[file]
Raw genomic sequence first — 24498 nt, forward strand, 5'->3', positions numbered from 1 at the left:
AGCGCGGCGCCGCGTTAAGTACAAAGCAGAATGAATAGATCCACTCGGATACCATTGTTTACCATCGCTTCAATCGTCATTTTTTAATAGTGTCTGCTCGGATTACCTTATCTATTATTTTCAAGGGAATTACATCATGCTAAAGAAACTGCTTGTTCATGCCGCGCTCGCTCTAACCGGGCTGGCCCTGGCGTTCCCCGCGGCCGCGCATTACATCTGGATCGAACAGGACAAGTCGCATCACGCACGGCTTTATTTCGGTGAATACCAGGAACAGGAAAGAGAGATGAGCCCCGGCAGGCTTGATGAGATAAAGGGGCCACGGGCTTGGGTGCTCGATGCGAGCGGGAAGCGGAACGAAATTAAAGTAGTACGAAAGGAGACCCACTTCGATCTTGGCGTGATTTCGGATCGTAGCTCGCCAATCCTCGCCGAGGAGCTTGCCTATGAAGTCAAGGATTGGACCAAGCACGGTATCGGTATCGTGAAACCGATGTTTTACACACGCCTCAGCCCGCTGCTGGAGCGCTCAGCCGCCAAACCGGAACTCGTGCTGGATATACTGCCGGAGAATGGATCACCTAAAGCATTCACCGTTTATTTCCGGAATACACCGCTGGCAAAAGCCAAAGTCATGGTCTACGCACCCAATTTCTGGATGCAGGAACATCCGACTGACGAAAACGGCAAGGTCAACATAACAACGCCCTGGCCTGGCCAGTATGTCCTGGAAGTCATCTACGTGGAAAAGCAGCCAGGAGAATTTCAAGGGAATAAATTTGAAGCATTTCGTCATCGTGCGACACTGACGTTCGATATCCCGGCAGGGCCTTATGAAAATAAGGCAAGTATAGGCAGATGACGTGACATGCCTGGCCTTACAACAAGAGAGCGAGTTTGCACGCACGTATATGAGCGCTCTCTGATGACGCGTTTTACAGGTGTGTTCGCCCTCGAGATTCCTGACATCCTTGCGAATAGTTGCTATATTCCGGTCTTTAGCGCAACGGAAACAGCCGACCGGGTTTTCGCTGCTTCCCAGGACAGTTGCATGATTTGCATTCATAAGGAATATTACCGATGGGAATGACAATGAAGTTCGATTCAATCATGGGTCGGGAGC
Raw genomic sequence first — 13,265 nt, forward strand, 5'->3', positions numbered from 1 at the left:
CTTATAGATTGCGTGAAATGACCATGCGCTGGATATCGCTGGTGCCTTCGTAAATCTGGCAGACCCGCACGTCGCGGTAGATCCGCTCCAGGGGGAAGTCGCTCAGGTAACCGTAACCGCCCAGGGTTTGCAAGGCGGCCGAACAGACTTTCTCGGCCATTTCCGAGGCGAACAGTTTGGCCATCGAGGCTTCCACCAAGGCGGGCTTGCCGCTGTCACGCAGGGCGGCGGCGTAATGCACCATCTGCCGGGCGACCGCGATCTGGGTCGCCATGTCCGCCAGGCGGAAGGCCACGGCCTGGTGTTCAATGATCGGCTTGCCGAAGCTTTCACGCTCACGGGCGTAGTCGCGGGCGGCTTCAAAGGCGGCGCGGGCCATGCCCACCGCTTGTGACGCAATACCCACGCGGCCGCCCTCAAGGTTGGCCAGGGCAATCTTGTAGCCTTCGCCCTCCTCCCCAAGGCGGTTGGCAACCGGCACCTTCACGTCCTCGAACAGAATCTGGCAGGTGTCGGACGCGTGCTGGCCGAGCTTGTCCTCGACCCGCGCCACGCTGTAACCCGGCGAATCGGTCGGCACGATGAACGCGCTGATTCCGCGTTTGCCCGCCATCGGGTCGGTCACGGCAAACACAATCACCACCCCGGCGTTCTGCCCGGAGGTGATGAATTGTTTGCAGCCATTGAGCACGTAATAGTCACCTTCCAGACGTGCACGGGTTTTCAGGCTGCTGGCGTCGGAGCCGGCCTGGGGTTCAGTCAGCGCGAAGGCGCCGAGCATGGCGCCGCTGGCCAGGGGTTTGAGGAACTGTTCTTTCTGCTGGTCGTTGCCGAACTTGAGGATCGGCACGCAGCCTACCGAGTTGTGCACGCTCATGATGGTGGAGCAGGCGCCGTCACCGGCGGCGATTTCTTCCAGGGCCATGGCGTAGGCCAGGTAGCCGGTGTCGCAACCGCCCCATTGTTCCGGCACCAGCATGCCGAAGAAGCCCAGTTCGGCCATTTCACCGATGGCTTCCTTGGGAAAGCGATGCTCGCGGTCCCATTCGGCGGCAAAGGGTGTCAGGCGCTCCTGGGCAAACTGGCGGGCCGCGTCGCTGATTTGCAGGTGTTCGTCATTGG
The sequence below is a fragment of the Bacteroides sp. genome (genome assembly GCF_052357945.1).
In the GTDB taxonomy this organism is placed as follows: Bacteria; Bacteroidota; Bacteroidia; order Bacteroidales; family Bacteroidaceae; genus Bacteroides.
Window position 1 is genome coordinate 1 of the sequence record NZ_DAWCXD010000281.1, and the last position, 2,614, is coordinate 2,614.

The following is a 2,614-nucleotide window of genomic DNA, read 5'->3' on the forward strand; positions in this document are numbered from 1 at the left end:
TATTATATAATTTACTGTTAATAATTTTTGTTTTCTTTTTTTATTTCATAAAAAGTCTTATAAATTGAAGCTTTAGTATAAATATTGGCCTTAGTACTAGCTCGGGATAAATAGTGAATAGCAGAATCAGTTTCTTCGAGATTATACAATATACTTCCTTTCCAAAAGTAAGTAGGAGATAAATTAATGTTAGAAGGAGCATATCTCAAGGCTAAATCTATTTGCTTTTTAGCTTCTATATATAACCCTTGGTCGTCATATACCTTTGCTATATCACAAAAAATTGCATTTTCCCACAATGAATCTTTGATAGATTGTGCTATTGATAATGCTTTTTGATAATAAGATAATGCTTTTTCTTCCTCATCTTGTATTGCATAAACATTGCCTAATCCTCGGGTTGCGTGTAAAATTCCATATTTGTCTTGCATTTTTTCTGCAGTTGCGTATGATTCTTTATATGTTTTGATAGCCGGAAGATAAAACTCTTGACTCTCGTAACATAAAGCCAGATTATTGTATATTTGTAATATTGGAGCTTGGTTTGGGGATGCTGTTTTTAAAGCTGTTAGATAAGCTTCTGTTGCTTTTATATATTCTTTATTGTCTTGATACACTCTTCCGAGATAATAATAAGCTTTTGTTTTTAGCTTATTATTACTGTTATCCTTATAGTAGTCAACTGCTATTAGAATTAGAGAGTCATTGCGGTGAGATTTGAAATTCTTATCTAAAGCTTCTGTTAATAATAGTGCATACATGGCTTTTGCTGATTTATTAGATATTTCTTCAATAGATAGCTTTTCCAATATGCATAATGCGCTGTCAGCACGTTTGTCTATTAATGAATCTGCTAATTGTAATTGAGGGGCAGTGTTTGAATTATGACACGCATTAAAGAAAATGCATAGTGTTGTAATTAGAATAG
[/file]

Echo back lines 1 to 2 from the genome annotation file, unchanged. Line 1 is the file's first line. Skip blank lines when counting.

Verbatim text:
Raw genomic sequence first — 24498 nt, forward strand, 5'->3', positions numbered from 1 at the left:
AGCGCGGCGCCGCGTTAAGTACAAAGCAGAATGAATAGATCCACTCGGATACCATTGTTTACCATCGCTTCAATCGTCATTTTTTAATAGTGTCTGCTCGGATTACCTTATCTATTATTTTCAAGGGAATTACATCATGCTAAAGAAACTGCTTGTTCATGCCGCGCTCGCTCTAACCGGGCTGGCCCTGGCGTTCCCCGCGGCCGCGCATTACATCTGGATCGAACAGGACAAGTCGCATCACGCACGGCTTTATTTCGGTGAATACCAGGAACAGGAAAGAGAGATGAGCCCCGGCAGGCTTGATGAGATAAAGGGGCCACGGGCTTGGGTGCTCGATGCGAGCGGGAAGCGGAACGAAATTAAAGTAGTACGAAAGGAGACCCACTTCGATCTTGGCGTGATTTCGGATCGTAGCTCGCCAATCCTCGCCGAGGAGCTTGCCTATGAAGTCAAGGATTGGACCAAGCACGGTATCGGTATCGTGAAACCGATGTTTTACACACGCCTCAGCCCGCTGCTGGAGCGCTCAGCCGCCAAACCGGAACTCGTGCTGGATATACTGCCGGAGAATGGATCACCTAAAGCATTCACCGTTTATTTCCGGAATACACCGCTGGCAAAAGCCAAAGTCATGGTCTACGCACCCAATTTCTGGATGCAGGAACATCCGACTGACGAAAACGGCAAGGTCAACATAACAACGCCCTGGCCTGGCCAGTATGTCCTGGAAGTCATCTACGTGGAAAAGCAGCCAGGAGAATTTCAAGGGAATAAATTTGAAGCATTTCGTCATCGTGCGACACTGACGTTCGATATCCCGGCAGGGCCTTATGAAAATAAGGCAAGTATAGGCAGATGACGTGACATGCCTGGCCTTACAACAAGAGAGCGAGTTTGCACGCACGTATATGAGCGCTCTCTGATGACGCGTTTTACAGGTGTGTTCGCCCTCGAGATTCCTGACATCCTTGCGAATAGTTGCTATATTCCGGTCTTTAGCGCAACGGAAACAGCCGACCGGGTTTTCGCTGCTTCCCAGGACAGTTGCATGATTTGCATTCATAAGGAATATTACCGATGGGAATGACAATGAAGTTCGATTCAATCATGGGTCGGGAGC